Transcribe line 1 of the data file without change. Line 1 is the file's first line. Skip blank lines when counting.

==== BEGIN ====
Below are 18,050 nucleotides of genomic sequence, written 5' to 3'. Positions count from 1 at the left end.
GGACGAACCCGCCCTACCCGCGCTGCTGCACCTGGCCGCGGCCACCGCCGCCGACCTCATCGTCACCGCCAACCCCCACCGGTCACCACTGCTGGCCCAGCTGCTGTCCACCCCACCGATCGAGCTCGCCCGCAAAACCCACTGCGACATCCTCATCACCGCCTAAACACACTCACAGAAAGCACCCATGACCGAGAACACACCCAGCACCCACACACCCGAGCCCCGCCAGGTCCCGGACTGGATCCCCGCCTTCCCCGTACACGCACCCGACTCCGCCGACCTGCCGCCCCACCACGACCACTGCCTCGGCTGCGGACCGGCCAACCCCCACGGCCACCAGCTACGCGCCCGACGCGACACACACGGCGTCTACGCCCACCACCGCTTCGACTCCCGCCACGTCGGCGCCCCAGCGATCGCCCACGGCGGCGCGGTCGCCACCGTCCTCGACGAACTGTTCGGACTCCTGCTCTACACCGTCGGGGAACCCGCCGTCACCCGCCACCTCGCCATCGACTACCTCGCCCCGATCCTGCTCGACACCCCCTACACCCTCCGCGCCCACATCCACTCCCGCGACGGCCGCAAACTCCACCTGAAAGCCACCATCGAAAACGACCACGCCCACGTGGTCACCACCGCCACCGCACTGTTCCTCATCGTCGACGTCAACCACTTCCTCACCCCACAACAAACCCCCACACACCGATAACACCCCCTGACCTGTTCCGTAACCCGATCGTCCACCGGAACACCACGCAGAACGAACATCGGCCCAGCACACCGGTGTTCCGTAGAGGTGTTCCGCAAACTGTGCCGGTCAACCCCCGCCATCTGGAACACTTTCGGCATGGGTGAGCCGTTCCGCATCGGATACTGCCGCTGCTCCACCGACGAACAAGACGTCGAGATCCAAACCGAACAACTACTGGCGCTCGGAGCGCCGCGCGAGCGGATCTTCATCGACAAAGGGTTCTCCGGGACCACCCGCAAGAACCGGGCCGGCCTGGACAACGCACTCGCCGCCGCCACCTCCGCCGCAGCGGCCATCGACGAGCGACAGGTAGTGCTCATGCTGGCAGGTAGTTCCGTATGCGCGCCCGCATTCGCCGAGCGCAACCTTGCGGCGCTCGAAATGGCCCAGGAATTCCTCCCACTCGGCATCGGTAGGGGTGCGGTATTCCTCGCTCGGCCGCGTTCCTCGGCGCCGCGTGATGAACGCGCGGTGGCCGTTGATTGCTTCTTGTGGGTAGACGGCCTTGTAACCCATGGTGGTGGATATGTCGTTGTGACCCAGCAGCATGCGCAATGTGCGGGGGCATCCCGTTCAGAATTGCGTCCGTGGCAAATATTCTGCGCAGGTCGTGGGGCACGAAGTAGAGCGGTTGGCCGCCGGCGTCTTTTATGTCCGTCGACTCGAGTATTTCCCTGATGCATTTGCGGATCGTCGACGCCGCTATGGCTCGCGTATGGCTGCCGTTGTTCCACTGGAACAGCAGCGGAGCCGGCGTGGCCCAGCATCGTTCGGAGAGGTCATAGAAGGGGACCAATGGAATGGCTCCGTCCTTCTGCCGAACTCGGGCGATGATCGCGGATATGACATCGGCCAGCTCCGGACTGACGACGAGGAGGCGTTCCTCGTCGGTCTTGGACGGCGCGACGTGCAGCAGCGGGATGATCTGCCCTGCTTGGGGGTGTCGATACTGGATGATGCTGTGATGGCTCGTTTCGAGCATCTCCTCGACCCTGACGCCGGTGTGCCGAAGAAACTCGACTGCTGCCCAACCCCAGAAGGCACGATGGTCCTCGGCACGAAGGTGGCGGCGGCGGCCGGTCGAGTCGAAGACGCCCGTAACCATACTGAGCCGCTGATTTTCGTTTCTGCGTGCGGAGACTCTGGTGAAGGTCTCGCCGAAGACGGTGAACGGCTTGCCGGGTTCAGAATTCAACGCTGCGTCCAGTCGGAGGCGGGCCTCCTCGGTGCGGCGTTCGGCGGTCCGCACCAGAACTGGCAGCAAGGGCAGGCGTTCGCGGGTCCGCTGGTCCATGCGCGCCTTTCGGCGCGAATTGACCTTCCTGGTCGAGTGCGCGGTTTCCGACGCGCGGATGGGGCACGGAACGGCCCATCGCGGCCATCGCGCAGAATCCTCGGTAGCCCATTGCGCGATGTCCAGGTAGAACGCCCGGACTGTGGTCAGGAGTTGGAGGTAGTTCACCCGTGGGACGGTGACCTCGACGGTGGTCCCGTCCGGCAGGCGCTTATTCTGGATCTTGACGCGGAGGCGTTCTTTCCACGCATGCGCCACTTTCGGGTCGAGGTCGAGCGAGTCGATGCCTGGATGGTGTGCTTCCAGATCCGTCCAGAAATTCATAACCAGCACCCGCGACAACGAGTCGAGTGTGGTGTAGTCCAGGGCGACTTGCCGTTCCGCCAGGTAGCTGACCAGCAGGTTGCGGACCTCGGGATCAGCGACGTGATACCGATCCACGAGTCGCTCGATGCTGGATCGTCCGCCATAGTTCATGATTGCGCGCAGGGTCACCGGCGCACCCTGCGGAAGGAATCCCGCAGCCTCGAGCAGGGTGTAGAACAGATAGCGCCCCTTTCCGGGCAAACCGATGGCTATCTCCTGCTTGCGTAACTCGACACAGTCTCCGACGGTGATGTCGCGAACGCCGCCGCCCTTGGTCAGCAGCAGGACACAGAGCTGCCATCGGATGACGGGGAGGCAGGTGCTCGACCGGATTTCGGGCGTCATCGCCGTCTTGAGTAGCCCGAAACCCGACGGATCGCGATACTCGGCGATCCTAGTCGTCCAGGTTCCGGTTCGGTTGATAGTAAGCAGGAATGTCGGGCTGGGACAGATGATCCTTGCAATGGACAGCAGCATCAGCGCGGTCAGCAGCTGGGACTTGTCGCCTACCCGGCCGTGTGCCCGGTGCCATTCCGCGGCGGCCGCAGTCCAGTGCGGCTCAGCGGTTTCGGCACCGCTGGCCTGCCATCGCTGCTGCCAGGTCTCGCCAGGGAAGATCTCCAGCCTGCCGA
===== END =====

Below are 18,050 nucleotides of genomic sequence, written 5' to 3'. Positions count from 1 at the left end.